Only a few people in this world call me Mum, and to everyone else I ask,

“Please don’t call me mum.”

I have a few pet hates. They include;

  1. Hardened weetabix that needs a chisel to remove
  2. Finding my laundry mottled with disintegrated tissue
  3. Someone parking so close to my wheelchair adapted car that I can’t get the ramp down

But, there is one gripe that has been in my Top-five annoyances for the last few years and I know I am not alone.

A professional calling me Mum.

Let me paint the picture…

At the start of a meeting everyone introduces themselves and shakes hands (in the good old days!). We have come together to discuss my son’s wheelchair positioning (for example). There is a company advisor, two therapists, a student, me and my son. Myself and the therapists have known each other for over a year. We speak on the phone, write emails, meet occasionally, then fifteen minutes into the appointment the therapist turns to the company advisor and says,

   “Mum thinks it would be a good idea if we change the footrest height.”

I’m heartbroken.

She knows my name but chooses not to use it.  Part of me wants to swing round, look at the door and ask.
“You’ve brought your mother to work? How quaint!”
In reality the most I have had the guts to do is say,
“Well, therapist…

Professionalism has been replaced with paternity.

And it happens in communities, hospitals and schools everywhere. Now, I know professionals aren’t deliberately being mean. They work hard and are trying to do a good job. But at some point, this behaviour became normal.

As someone who has been on the receiving end many times, all I can say is – it’s weird. It just feels wrong. Although this is a minor incident, I think this highlights and heightens an imbalance of power.

All the other people in the room have a role and a name but I am simply ‘Mum’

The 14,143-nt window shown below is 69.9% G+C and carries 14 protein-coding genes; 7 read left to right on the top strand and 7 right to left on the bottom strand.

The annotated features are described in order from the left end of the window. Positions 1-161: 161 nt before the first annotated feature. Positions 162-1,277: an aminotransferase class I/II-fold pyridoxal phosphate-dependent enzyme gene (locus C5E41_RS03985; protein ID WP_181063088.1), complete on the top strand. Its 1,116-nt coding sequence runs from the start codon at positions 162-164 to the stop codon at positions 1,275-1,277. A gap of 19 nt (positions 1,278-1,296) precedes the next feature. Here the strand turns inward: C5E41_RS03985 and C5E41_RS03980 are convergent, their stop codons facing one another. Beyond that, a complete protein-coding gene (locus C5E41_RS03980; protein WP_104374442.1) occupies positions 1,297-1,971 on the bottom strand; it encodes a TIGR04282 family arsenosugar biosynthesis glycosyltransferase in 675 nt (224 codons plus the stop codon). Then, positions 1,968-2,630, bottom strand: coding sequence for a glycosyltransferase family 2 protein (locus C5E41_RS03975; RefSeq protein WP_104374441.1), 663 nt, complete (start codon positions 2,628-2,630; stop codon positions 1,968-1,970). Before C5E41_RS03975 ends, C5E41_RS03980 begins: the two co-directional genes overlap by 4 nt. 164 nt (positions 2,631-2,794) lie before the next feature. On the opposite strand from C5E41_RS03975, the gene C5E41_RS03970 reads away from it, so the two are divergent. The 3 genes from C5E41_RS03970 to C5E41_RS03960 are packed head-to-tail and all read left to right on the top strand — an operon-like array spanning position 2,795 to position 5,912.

I am not a partner in this meeting. I’m not on par with the labels or expertise. Yet in reality, I have a greater stake in the outcome of this little gathering than anyone else at the table.

When staff in hospital (who will see me for 10 minutes and never again), use ‘Mum’ as an easy name, I can understand it. But I would prefer to be called ‘Sam’s Mum’ because I’m not just anyone’s.

I have three kids and only they get to call me mum.

Being a mum is one of my greatest roles but I’m specific about who can call me Mum. The rest of you can call me Rachel, Mrs Wright or all sorts of things, if you prefer.

So, here is my plan. For the next few appointments I’m going to wear my new badge with the ‘Don’t call me mum’ logo!


My husband has a badge that says ‘Don’t call me Dad’ because this a parent thing, not a gender thing. If, like me, you are a parent who wants to have a name then you can join the initiative.


Raise awareness, as a parent or professional, shout from the rooftops (or at least Facebook and Twitter) that parents are partners, experts in their children and enjoy being called by their names too. We want to partner with the professionals based on our mutual respect and effective communication.

Parents have many roles, skills, valuable insights, and we have a name.

Are you a parent who wants to join us?

On twitter Tweet #dontcallmemum or #dontcallmedad

Are you a therapist who recognises and respects parents as partners?

If you want to show us your support that buy your campaign pack and highlight to your colleagues the heart of the ‘Don’t call me Mum’ initiative.

Go to the Don’t call me Mum webpage, order a campaign pack and get involved.




For more information about the initiative or to get our logo on your website to show support, you can contact us via


This post originally appeared on Simple Stuff Works Blog